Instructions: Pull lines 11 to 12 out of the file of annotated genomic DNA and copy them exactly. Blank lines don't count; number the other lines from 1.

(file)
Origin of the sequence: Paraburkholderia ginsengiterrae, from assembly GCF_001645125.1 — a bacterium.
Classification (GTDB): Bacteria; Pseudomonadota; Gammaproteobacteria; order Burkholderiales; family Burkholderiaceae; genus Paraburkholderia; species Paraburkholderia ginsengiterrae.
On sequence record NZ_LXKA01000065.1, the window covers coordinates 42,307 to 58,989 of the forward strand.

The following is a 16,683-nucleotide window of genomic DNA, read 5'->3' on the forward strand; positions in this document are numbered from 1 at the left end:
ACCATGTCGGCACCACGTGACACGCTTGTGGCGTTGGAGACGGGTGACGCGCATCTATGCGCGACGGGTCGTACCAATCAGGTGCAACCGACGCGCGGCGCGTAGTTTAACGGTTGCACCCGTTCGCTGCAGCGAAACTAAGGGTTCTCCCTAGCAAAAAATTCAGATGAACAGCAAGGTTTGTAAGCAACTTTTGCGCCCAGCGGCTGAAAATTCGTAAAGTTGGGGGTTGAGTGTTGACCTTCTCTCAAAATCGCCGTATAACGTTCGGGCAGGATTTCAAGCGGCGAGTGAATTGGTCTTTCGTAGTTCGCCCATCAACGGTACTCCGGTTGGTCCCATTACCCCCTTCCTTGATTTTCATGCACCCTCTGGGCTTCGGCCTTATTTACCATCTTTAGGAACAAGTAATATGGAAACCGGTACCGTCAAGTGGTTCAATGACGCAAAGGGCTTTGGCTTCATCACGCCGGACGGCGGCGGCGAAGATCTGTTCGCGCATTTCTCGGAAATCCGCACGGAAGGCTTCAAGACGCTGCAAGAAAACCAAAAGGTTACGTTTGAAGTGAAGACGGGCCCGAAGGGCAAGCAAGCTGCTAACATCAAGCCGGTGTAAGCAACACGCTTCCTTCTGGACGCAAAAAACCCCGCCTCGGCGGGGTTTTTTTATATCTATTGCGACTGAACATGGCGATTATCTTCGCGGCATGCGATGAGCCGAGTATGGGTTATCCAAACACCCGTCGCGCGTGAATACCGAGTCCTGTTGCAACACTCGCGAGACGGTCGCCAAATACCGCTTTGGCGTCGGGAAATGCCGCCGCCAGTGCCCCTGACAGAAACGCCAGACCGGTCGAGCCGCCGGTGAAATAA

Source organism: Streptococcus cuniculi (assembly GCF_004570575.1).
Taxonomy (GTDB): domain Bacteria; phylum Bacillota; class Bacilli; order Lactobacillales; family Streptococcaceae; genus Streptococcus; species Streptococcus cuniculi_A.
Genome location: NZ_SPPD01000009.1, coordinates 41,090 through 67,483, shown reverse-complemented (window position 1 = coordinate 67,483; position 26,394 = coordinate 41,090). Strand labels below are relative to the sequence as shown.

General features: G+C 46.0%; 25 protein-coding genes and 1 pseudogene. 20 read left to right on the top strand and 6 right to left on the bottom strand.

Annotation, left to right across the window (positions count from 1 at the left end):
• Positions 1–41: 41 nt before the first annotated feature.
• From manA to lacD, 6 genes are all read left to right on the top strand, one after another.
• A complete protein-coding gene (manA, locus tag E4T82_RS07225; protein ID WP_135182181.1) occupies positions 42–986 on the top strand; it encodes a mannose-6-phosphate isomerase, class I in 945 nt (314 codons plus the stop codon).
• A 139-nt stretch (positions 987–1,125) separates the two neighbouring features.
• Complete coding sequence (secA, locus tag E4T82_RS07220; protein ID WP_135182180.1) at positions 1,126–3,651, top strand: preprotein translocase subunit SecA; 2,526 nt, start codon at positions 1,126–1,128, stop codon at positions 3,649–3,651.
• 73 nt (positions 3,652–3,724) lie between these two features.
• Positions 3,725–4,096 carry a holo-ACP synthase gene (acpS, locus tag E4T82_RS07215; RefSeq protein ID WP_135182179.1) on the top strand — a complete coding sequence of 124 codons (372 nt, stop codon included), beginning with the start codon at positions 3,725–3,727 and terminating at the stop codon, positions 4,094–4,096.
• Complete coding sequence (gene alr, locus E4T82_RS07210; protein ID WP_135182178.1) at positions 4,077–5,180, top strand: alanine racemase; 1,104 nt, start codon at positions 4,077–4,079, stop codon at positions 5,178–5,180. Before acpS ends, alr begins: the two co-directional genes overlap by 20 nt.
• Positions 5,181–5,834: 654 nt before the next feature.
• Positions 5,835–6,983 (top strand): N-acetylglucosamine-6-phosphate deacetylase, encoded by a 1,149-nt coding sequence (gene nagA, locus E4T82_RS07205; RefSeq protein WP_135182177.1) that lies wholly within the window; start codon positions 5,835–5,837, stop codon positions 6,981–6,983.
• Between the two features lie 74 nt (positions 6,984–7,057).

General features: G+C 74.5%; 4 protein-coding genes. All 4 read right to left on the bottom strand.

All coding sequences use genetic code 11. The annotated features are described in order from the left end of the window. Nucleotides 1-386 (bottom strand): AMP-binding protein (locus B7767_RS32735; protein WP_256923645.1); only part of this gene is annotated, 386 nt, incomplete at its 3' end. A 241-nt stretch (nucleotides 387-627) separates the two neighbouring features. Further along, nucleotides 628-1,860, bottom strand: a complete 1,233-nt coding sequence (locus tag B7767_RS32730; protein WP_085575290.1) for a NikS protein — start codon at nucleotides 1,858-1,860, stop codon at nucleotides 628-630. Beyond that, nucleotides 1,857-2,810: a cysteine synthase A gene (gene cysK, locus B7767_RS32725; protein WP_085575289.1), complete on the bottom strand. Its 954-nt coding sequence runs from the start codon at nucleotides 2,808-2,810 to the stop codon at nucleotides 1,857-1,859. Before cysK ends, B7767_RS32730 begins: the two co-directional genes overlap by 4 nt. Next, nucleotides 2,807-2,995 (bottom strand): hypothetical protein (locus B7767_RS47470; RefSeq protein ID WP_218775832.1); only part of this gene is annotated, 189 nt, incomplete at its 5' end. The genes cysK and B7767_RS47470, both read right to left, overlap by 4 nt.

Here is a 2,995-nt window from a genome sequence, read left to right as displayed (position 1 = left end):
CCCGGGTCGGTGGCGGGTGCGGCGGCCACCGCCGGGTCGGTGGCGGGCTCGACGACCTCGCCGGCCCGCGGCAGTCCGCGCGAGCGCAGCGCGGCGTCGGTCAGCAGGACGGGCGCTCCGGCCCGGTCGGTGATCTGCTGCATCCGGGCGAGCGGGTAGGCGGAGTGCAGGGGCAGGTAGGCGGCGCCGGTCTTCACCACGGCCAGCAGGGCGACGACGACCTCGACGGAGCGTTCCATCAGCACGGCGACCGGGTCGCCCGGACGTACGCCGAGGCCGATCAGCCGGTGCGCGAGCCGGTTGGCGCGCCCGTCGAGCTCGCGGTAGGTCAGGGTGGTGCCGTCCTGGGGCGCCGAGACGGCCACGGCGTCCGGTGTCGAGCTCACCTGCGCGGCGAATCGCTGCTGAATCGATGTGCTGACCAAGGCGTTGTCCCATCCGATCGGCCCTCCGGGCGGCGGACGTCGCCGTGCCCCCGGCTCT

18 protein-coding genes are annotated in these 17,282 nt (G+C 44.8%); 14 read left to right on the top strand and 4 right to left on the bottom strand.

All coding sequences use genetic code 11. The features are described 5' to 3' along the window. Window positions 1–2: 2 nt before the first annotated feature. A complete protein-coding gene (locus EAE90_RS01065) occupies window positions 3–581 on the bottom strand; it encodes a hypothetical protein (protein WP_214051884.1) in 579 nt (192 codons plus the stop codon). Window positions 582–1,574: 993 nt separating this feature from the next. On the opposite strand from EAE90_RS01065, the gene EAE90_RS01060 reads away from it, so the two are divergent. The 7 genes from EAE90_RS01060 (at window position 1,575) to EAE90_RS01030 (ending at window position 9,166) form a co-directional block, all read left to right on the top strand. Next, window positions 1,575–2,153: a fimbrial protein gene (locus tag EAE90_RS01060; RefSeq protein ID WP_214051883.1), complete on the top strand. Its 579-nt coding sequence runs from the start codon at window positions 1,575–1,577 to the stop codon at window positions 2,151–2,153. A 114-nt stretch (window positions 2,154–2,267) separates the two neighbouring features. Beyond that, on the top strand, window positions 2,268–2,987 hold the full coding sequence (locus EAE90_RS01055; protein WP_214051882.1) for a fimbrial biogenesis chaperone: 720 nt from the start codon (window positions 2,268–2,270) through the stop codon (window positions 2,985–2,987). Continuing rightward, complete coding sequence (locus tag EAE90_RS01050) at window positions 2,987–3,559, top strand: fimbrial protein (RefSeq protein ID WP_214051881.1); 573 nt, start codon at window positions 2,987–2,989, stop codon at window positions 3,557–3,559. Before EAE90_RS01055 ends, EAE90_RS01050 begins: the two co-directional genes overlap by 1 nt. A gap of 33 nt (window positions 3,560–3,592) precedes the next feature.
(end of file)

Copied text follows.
• Positions 1–41: 41 nt before the first annotated feature.
• From manA to lacD, 6 genes are all read left to right on the top strand, one after another.